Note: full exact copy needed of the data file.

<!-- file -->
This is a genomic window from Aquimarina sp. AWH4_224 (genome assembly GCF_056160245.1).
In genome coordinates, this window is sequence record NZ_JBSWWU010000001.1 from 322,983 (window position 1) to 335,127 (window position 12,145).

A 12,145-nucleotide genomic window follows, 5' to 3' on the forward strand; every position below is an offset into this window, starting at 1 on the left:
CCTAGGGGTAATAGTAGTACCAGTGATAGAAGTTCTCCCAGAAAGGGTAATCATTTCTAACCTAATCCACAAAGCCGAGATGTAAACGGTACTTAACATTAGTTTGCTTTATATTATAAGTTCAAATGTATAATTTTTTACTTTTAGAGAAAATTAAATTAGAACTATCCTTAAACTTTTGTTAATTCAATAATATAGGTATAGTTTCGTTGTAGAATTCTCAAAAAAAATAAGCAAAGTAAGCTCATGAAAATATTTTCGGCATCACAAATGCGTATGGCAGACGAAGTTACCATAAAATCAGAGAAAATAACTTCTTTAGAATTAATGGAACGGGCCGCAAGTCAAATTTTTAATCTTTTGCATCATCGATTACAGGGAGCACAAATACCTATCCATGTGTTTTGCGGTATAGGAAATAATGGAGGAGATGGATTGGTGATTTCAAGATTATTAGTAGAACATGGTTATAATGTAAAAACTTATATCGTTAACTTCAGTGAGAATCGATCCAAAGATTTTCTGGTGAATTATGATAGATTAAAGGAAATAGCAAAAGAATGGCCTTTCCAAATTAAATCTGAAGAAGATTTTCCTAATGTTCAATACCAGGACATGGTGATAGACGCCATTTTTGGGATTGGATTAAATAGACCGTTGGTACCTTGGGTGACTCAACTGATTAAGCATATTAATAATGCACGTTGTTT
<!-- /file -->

This is a genomic window from Aquimarina sp. AWH4_224 (genome assembly GCF_056160245.1).
In genome coordinates, this window is sequence record NZ_JBSWWU010000001.1 from 322,983 (window position 1) to 335,127 (window position 12,145).

A 12,145-nucleotide genomic window follows, 5' to 3' on the forward strand; every position below is an offset into this window, starting at 1 on the left:
CCTAGGGGTAATAGTAGTACCAGTGATAGAAGTTCTCCCAGAAAGGGTAATCATTTCTAACCTAATCCACAAAGCCGAGATGTAAACGGTACTTAACATTAGTTTGCTTTATATTATAAGTTCAAATGTATAATTTTTTACTTTTAGAGAAAATTAAATTAGAACTATCCTTAAACTTTTGTTAATTCAATAATATAGGTATAGTTTCGTTGTAGAATTCTCAAAAAAAATAAGCAAAGTAAGCTCATGAAAATATTTTCGGCATCACAAATGCGTATGGCAGACGAAGTTACCATAAAATCAGAGAAAATAACTTCTTTAGAATTAATGGAACGGGCCGCAAGTCAAATTTTTAATCTTTTGCATCATCGATTACAGGGAGCACAAATACCTATCCATGTGTTTTGCGGTATAGGAAATAATGGAGGAGATGGATTGGTGATTTCAAGATTATTAGTAGAACATGGTTATAATGTAAAAACTTATATCGTTAACTTCAGTGAGAATCGATCCAAAGATTTTCTGGTGAATTATGATAGATTAAAGGAAATAGCAAAAGAATGGCCTTTCCAAATTAAATCTGAAGAAGATTTTCCTAATGTTCAATACCAGGACATGGTGATAGACGCCATTTTTGGGATTGGATTAAATAGACCGTTGGTACCTTGGGTGACTCAACTGATTAAGCATATTAATAATGCACGTTGTTT